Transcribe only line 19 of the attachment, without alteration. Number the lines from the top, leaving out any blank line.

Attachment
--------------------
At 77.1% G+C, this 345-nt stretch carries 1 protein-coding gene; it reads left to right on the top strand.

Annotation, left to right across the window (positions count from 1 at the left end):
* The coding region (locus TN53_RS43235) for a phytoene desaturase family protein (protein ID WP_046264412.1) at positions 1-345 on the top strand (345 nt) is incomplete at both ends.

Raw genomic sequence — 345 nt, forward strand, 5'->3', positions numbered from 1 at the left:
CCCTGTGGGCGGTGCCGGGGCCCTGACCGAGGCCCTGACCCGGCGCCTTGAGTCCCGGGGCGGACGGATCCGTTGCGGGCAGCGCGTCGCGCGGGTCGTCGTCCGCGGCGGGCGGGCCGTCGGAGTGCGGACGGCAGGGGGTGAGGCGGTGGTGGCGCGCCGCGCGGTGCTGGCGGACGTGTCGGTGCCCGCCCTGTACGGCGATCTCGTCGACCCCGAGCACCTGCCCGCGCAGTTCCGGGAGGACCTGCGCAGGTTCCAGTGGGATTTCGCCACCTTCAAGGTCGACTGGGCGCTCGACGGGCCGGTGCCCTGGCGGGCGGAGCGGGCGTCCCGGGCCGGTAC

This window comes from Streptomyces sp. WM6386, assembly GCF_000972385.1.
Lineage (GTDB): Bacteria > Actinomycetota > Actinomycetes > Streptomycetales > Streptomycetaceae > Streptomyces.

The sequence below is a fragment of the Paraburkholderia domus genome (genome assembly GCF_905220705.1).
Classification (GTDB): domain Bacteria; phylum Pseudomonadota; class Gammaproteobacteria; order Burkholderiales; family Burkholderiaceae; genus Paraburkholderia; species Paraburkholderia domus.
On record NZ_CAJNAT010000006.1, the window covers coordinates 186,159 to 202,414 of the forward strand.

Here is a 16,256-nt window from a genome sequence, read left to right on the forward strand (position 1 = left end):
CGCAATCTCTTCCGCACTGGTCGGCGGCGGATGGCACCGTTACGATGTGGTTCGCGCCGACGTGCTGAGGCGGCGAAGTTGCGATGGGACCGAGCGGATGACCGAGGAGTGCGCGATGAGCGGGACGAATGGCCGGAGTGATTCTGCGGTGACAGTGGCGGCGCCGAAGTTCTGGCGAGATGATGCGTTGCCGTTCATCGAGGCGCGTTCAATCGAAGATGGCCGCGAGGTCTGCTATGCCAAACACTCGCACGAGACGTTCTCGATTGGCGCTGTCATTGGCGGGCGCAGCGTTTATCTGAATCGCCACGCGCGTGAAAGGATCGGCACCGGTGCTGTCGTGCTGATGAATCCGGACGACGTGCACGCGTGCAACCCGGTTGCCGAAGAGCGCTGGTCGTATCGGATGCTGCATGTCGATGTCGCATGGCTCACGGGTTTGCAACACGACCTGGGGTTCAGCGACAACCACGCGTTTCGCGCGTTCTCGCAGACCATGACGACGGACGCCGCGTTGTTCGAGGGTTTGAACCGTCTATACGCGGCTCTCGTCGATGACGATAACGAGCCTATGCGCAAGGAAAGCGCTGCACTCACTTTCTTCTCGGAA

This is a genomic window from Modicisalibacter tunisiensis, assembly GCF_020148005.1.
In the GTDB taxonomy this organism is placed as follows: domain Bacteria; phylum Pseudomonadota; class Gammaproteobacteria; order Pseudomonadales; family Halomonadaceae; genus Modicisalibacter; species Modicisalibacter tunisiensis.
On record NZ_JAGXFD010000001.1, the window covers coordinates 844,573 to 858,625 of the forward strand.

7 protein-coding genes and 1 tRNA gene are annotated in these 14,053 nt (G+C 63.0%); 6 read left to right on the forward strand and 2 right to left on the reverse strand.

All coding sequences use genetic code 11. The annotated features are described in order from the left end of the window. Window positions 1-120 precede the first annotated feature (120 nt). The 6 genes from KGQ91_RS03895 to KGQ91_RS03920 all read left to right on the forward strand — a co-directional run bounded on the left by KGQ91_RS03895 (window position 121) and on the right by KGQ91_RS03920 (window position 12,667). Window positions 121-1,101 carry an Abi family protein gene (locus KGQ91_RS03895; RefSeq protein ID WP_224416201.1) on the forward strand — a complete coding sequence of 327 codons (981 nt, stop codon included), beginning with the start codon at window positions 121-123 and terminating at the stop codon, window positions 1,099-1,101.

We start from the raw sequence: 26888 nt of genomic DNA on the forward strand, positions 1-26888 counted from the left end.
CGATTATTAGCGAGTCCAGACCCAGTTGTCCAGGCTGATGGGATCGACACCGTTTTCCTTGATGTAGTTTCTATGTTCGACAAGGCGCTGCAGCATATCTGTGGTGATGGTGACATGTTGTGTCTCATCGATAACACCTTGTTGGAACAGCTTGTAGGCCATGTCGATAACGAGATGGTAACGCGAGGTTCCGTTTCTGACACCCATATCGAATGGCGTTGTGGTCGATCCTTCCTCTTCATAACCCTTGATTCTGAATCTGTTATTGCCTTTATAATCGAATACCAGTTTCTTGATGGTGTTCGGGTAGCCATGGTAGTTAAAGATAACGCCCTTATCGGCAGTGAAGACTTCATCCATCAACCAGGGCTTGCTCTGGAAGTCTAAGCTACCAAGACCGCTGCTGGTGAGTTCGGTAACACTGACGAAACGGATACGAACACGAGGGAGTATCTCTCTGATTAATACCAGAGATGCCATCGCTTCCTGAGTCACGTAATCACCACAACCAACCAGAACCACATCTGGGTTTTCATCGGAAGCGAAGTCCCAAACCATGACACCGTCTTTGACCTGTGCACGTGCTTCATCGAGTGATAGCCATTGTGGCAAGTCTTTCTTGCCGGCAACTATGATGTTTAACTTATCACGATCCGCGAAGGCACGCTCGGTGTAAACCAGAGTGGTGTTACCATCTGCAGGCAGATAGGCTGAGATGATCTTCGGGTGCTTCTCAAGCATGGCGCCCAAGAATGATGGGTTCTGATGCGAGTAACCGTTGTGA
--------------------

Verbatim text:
CGATTATTAGCGAGTCCAGACCCAGTTGTCCAGGCTGATGGGATCGACACCGTTTTCCTTGATGTAGTTTCTATGTTCGACAAGGCGCTGCAGCATATCTGTGGTGATGGTGACATGTTGTGTCTCATCGATAACACCTTGTTGGAACAGCTTGTAGGCCATGTCGATAACGAGATGGTAACGCGAGGTTCCGTTTCTGACACCCATATCGAATGGCGTTGTGGTCGATCCTTCCTCTTCATAACCCTTGATTCTGAATCTGTTATTGCCTTTATAATCGAATACCAGTTTCTTGATGGTGTTCGGGTAGCCATGGTAGTTAAAGATAACGCCCTTATCGGCAGTGAAGACTTCATCCATCAACCAGGGCTTGCTCTGGAAGTCTAAGCTACCAAGACCGCTGCTGGTGAGTTCGGTAACACTGACGAAACGGATACGAACACGAGGGAGTATCTCTCTGATTAATACCAGAGATGCCATCGCTTCCTGAGTCACGTAATCACCACAACCAACCAGAACCACATCTGGGTTTTCATCGGAAGCGAAGTCCCAAACCATGACACCGTCTTTGACCTGTGCACGTGCTTCATCGAGTGATAGCCATTGTGGCAAGTCTTTCTTGCCGGCAACTATGATGTTTAACTTATCACGATCCGCGAAGGCACGCTCGGTGTAAACCAGAGTGGTGTTACCATCTGCAGGCAGATAGGCTGAGATGATCTTCGGGTGCTTCTCAAGCATGGCGCCCAAGAATGATGGGTTCTGATGCGAGTAACCGTTGTGA